Get the Right Training for Your Next (ISC)2 Certification
As you prepare to face down your next certification exam – any exam, from any provider – it's always worth reminding yourself that all certification training is not of equal value. Some certification programs, whether those managed by tech companies or those managed by professional associations and industry organizations, offer extensive training materials to help candidates prepare to earn their credentials. Other programs rely on the robust IT certification training market to carry the load. And many training providers focus on high-value certs even if the certification program does have its own offerings. A brief post to the official blog of cybersecurity profssional association (ISC)2 sounds a familiar warning to exam candidates preparing for the CISSP and CCSP exams: Look for training authorized by (ISC)2. Most certification providers go out of their way to outline which training providers have their stamp of approval and which do not, and that's a good place to start your search for the right study materials.
ISACA Blogger Offers Cybersecurity Terminology Tips
You can't walk the walk if you don't know how to talk the talk. Or maybe it's the other way around. Just don't start in about "walking the talk," because words have meaning and language is sacred and hearing that sort of puffed-up jibber jabber is when our blood begins to boil. At any rate, it's essential to become familiar with the specific terminology of whatever IT nook you end up in, and the pursuit of fluency is ongoing. Sometimes terms and definitions change as quickly as the technology they describe. A new post to the ISACA Now Blog of cybersecurity and IT governance professional association offers some valuable advice about how to keep pace. For example, writes blogger Raef Meeuwisse, you don't necessarily need to lock in a buzzy new word or acronym the first time you hear it. Wait until it has come up a handful of times, so that you have a better gauge on whether or not it's likely to stick. Meeuwisse is the author of The Cybersecurity to English Dictionary (now in its 5th edition) so it could certainly be said that he knows whereof he speaks (and writes).
New Cloud Native Developer Boot Camp Available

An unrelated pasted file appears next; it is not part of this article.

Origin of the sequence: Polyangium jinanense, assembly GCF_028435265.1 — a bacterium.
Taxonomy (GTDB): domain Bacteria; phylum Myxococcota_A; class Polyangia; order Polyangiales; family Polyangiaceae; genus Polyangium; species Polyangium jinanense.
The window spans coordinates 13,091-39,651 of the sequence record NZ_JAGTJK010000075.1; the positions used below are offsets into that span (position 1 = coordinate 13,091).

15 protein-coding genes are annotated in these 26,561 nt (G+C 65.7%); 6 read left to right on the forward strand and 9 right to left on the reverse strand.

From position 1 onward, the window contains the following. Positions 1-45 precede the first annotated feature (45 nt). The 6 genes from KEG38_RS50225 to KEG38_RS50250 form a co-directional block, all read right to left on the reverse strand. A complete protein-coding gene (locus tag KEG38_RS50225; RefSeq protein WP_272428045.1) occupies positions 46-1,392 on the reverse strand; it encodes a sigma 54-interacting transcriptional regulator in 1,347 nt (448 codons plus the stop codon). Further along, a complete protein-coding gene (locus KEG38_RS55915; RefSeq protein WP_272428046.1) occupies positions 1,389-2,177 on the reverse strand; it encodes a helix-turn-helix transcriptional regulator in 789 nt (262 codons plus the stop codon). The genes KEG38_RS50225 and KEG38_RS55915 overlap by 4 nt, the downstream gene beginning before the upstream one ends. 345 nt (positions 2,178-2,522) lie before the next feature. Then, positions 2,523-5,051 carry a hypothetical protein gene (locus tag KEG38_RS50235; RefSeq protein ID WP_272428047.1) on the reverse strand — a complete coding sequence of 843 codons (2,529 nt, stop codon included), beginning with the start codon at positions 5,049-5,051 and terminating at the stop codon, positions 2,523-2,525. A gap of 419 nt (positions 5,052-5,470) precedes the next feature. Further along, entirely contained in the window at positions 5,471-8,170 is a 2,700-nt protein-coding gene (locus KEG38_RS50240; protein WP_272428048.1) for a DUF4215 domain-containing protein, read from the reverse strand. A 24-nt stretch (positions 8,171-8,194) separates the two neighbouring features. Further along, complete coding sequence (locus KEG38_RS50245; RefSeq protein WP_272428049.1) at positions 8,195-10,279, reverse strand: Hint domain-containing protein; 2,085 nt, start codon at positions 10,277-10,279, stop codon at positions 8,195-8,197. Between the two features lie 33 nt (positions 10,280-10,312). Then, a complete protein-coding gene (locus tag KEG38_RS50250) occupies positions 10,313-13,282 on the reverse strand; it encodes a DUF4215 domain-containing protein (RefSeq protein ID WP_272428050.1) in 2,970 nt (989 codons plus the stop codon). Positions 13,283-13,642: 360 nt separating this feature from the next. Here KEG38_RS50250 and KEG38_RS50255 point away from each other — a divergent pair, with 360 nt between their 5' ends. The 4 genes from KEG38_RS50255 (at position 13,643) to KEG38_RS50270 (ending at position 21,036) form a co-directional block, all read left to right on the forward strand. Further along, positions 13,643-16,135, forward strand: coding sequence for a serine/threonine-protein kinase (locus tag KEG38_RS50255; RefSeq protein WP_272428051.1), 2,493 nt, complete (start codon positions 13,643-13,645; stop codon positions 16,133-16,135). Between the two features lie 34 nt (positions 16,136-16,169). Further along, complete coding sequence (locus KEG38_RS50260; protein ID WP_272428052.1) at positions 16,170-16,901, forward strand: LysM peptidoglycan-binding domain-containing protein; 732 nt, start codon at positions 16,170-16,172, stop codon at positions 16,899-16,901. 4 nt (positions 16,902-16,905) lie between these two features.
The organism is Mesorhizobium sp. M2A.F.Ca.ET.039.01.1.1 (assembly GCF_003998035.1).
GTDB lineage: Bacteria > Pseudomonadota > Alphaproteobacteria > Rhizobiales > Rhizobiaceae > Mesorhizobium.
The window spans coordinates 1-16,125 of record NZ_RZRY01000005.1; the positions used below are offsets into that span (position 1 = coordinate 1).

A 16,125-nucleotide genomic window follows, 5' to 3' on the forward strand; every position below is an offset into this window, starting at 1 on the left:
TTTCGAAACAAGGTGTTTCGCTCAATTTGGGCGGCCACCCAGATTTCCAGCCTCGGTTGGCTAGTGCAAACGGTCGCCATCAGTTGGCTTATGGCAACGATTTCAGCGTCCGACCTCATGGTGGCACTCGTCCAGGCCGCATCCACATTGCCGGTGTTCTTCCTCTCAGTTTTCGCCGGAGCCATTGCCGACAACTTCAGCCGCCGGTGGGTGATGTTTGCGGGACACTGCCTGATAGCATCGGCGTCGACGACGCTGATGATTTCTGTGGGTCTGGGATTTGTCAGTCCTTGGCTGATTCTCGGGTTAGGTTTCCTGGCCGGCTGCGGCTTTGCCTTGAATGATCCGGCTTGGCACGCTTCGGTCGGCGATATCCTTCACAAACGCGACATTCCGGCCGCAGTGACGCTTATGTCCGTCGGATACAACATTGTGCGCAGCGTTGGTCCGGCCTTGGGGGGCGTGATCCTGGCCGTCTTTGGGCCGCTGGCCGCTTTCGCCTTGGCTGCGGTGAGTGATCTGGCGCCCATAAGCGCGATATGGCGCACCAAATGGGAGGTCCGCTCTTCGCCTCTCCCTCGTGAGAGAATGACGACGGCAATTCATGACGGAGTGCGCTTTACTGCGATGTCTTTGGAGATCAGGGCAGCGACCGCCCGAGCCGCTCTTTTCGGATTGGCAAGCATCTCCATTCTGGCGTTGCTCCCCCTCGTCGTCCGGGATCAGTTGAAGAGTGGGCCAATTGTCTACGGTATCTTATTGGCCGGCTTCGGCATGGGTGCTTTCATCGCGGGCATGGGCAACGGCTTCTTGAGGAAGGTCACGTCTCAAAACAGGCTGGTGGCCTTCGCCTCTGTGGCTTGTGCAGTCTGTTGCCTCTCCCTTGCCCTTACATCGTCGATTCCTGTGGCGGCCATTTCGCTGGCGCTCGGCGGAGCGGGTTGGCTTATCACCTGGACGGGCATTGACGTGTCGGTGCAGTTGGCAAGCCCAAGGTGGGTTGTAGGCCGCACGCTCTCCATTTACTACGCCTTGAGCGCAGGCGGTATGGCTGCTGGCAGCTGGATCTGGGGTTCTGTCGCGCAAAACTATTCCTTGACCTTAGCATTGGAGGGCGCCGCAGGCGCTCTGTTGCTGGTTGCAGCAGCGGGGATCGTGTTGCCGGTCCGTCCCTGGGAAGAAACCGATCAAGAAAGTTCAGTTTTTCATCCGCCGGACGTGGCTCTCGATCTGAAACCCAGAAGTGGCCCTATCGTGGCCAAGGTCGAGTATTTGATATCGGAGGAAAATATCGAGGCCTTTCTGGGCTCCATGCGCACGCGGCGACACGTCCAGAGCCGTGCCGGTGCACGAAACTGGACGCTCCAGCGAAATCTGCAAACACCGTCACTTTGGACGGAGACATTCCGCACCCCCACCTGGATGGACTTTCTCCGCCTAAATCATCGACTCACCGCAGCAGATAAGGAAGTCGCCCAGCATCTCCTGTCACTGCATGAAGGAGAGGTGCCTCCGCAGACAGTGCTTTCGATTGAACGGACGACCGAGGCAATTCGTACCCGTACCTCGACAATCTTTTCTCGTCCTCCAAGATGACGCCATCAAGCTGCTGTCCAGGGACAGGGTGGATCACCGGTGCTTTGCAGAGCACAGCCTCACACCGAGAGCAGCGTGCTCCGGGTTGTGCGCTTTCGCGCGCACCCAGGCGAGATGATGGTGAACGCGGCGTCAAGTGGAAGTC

What do you get when the Linux Foundation and the Cloud Native Computing Foundation pool their resources and knowledge? In the particular instance that we're addressing today, you get a brand new Cloud Native Developer Boot Camp that offers participants the knowledge and skills needed to "design, build, and deploy cloud native applications." The course can be completed in just six months with around 10-to-15 hours devoted to training each week. You don't, however, have to blow through it quite that fast. Once you register to participate, you'll have "unlimited access" to course materials and personnel for an entire year. The cost is just $950, so if you're looking to beef up your cloud computing skill set, then this is a reasonably cost-effective option.
Microsoft Learn Powers Up Online Certification Exams with Assistive Technologies
On the Give the People What They Want front, Microsoft Learn, the certification and training arm of Microsoft, has made its certification exams more accessible to those with disabilities. After receiving some recent feedback regarding so-called assistive technologies, such as screen magnification software and speech-to-text software, Microsoft retrofitted its online certification exam software to allow exam candidates to use approved assistive technologies while taking a certification exam. The assistive technologies available are not just there for anyone to use at any time. Exam candidates must request an "accommodation" when registering to take their exam in order to have access. This is a helpful and laudable improvement to the certification exam status quo at Microsoft, and sets a worthwhile example for others to follow.
That's all for this edition of Certification Watch. Please keep your certification news and tips coming to the GoCertify News Editor.